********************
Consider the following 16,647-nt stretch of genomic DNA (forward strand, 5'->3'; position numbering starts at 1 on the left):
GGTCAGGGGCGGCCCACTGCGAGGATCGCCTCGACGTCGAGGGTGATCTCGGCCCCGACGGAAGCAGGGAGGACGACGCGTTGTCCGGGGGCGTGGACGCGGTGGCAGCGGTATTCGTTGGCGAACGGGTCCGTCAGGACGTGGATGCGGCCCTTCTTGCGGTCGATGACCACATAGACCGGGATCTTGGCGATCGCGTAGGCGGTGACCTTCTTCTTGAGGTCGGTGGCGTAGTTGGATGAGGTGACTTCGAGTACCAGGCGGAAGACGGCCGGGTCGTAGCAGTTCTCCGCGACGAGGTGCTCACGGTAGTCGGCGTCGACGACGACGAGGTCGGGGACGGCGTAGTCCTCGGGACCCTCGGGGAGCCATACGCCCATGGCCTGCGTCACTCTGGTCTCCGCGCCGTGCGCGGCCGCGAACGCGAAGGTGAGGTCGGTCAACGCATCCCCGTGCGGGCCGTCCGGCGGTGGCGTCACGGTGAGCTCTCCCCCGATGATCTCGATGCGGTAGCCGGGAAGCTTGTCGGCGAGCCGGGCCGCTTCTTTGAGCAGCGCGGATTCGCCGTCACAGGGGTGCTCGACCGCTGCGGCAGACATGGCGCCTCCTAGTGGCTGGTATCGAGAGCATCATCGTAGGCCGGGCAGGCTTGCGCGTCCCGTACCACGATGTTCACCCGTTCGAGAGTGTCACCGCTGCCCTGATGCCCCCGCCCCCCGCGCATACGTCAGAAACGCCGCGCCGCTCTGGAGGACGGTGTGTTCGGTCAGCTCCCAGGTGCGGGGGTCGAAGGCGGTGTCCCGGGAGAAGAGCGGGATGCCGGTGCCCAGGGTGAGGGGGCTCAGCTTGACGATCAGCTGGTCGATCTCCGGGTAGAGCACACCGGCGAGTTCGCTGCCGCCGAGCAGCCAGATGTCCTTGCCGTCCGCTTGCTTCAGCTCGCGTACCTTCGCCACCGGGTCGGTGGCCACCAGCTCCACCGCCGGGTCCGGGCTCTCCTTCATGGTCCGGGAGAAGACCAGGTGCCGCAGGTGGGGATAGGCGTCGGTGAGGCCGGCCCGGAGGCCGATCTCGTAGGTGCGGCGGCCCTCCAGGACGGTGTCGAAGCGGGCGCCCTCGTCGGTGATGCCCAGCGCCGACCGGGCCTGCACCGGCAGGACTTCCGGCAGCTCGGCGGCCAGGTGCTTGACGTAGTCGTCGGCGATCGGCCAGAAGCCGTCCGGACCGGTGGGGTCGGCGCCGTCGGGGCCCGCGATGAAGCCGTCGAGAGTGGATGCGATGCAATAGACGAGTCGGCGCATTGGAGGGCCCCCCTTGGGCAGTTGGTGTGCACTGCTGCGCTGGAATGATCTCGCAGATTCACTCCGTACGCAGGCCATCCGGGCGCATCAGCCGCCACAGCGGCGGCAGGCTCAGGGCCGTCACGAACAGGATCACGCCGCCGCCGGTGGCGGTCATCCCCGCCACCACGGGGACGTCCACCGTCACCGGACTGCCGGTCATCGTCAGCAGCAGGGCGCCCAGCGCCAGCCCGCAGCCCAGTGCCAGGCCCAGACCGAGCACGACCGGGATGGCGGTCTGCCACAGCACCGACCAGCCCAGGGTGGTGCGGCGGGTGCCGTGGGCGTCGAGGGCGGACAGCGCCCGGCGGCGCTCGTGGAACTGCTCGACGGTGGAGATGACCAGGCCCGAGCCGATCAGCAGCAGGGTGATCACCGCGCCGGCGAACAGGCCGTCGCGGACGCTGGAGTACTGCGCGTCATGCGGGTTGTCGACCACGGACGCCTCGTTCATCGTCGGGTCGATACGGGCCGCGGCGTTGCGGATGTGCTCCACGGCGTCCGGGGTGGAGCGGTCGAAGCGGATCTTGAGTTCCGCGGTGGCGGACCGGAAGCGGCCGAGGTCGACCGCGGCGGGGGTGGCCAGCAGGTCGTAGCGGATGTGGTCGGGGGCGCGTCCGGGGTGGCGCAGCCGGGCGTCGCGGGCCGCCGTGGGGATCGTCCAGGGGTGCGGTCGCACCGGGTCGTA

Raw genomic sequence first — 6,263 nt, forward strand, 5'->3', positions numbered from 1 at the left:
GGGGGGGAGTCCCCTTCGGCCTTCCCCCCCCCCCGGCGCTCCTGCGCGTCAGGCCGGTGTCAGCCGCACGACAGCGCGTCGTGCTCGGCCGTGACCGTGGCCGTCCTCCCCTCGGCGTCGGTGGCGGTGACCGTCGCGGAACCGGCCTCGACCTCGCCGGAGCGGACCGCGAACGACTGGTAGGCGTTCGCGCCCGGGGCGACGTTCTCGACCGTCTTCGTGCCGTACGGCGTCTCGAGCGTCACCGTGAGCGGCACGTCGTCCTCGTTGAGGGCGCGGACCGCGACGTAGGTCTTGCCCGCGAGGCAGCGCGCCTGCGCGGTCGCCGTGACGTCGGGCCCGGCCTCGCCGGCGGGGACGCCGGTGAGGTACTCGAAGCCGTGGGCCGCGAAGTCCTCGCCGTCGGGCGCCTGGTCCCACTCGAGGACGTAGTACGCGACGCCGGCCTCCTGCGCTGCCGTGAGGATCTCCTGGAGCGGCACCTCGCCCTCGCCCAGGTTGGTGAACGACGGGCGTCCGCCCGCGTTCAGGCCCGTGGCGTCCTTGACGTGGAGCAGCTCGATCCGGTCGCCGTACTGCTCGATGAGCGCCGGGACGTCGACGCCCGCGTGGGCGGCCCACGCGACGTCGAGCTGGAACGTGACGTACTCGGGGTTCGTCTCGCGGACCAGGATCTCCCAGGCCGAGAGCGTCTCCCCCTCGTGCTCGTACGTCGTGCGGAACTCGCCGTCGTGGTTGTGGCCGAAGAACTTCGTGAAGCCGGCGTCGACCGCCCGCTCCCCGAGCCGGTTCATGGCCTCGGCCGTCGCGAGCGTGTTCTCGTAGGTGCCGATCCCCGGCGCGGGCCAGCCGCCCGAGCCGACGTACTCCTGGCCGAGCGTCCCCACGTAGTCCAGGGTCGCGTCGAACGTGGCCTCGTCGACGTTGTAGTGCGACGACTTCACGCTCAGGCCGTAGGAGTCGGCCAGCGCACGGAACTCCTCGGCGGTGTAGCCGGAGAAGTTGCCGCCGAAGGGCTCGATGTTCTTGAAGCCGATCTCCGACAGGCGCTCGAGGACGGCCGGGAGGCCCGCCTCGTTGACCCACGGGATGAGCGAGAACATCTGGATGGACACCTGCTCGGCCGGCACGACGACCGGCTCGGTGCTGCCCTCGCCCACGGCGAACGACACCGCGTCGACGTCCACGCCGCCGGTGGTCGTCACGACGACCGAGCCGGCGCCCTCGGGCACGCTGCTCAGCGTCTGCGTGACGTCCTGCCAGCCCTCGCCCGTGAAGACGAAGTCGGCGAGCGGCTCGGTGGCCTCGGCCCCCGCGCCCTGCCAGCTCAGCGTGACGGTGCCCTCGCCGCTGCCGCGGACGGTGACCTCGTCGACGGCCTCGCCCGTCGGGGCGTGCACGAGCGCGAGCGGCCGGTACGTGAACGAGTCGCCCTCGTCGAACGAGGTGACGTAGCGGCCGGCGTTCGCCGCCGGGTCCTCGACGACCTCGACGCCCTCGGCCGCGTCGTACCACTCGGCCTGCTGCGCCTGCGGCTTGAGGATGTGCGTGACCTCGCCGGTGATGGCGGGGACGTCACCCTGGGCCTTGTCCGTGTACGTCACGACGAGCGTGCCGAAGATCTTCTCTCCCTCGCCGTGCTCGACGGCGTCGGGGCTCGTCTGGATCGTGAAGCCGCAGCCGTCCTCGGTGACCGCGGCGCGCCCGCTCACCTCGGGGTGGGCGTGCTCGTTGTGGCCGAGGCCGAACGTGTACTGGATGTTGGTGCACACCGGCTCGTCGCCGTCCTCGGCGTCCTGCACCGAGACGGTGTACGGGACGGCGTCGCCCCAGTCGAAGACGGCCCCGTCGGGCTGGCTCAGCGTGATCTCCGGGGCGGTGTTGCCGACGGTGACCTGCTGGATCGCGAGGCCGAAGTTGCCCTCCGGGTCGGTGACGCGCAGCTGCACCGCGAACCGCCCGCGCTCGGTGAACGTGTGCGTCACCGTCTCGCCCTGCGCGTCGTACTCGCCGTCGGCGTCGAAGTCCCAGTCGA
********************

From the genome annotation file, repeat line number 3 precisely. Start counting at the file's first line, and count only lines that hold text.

Raw genomic sequence first — 6,263 nt, forward strand, 5'->3', positions numbered from 1 at the left: